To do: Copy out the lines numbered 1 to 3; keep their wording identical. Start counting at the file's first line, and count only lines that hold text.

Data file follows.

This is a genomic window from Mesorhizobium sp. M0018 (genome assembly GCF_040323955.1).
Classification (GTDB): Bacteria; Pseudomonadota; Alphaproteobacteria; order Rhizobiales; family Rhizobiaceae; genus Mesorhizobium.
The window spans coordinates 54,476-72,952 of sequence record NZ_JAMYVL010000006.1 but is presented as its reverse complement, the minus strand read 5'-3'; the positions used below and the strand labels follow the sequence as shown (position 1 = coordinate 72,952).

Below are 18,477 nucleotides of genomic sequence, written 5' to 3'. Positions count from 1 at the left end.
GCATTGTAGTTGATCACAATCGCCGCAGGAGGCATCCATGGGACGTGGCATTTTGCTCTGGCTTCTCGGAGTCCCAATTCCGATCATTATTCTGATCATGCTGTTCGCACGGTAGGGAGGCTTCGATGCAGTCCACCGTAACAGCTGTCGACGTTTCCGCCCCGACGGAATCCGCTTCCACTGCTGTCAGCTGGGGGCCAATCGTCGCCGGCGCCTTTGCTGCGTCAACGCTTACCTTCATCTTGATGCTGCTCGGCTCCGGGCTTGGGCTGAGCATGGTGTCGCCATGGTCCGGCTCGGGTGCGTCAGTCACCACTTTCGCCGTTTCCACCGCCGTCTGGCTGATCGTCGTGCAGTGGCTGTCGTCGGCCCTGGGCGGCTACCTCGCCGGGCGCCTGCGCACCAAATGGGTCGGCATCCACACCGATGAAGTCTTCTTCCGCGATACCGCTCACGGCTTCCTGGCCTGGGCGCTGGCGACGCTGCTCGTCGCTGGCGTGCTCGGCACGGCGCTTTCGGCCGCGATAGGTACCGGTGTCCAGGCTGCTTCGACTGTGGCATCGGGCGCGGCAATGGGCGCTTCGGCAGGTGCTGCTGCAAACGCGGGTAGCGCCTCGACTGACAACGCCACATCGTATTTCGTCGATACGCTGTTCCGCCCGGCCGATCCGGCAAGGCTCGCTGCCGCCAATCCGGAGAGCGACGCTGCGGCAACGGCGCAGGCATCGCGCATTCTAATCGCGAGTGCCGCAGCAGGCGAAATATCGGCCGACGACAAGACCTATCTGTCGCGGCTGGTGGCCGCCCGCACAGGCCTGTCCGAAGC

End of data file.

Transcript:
This is a genomic window from Mesorhizobium sp. M0018 (genome assembly GCF_040323955.1).
Classification (GTDB): Bacteria; Pseudomonadota; Alphaproteobacteria; order Rhizobiales; family Rhizobiaceae; genus Mesorhizobium.
The window spans coordinates 54,476-72,952 of sequence record NZ_JAMYVL010000006.1 but is presented as its reverse complement, the minus strand read 5'-3'; the positions used below and the strand labels follow the sequence as shown (position 1 = coordinate 72,952).